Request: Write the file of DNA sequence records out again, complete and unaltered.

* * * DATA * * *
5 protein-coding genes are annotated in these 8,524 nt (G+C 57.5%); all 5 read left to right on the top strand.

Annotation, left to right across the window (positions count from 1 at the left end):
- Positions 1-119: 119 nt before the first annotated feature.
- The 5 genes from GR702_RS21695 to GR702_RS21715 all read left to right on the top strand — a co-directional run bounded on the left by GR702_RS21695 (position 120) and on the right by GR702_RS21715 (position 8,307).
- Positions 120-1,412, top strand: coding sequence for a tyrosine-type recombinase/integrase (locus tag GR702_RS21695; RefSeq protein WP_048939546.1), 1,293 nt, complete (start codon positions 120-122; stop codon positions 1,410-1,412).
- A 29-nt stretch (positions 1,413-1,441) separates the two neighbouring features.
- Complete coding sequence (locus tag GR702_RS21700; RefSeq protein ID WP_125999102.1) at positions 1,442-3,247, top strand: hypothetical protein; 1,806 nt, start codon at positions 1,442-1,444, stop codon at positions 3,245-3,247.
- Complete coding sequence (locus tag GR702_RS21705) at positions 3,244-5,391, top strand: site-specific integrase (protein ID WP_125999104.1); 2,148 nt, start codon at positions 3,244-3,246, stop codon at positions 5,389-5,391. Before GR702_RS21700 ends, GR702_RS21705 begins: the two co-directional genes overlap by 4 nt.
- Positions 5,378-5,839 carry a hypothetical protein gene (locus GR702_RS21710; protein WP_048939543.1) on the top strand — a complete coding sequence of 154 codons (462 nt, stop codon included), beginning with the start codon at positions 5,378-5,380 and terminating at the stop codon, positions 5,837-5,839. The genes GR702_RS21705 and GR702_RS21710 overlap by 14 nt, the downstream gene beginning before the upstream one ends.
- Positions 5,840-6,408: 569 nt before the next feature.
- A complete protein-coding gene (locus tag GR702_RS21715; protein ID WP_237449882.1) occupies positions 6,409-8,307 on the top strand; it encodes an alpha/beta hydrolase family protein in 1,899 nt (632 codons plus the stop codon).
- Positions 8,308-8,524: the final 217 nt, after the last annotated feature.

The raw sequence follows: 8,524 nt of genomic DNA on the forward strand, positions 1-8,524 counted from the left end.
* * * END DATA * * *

5 protein-coding genes are annotated in these 8,524 nt (G+C 57.5%); all 5 read left to right on the top strand.

Annotation, left to right across the window (positions count from 1 at the left end):
- Positions 1-119: 119 nt before the first annotated feature.
- The 5 genes from GR702_RS21695 to GR702_RS21715 all read left to right on the top strand — a co-directional run bounded on the left by GR702_RS21695 (position 120) and on the right by GR702_RS21715 (position 8,307).
- Positions 120-1,412, top strand: coding sequence for a tyrosine-type recombinase/integrase (locus tag GR702_RS21695; RefSeq protein WP_048939546.1), 1,293 nt, complete (start codon positions 120-122; stop codon positions 1,410-1,412).
- A 29-nt stretch (positions 1,413-1,441) separates the two neighbouring features.
- Complete coding sequence (locus tag GR702_RS21700; RefSeq protein ID WP_125999102.1) at positions 1,442-3,247, top strand: hypothetical protein; 1,806 nt, start codon at positions 1,442-1,444, stop codon at positions 3,245-3,247.
- Complete coding sequence (locus tag GR702_RS21705) at positions 3,244-5,391, top strand: site-specific integrase (protein ID WP_125999104.1); 2,148 nt, start codon at positions 3,244-3,246, stop codon at positions 5,389-5,391. Before GR702_RS21700 ends, GR702_RS21705 begins: the two co-directional genes overlap by 4 nt.
- Positions 5,378-5,839 carry a hypothetical protein gene (locus GR702_RS21710; protein WP_048939543.1) on the top strand — a complete coding sequence of 154 codons (462 nt, stop codon included), beginning with the start codon at positions 5,378-5,380 and terminating at the stop codon, positions 5,837-5,839. The genes GR702_RS21705 and GR702_RS21710 overlap by 14 nt, the downstream gene beginning before the upstream one ends.
- Positions 5,840-6,408: 569 nt before the next feature.
- A complete protein-coding gene (locus tag GR702_RS21715; protein ID WP_237449882.1) occupies positions 6,409-8,307 on the top strand; it encodes an alpha/beta hydrolase family protein in 1,899 nt (632 codons plus the stop codon).
- Positions 8,308-8,524: the final 217 nt, after the last annotated feature.

The raw sequence follows: 8,524 nt of genomic DNA on the forward strand, positions 1-8,524 counted from the left end.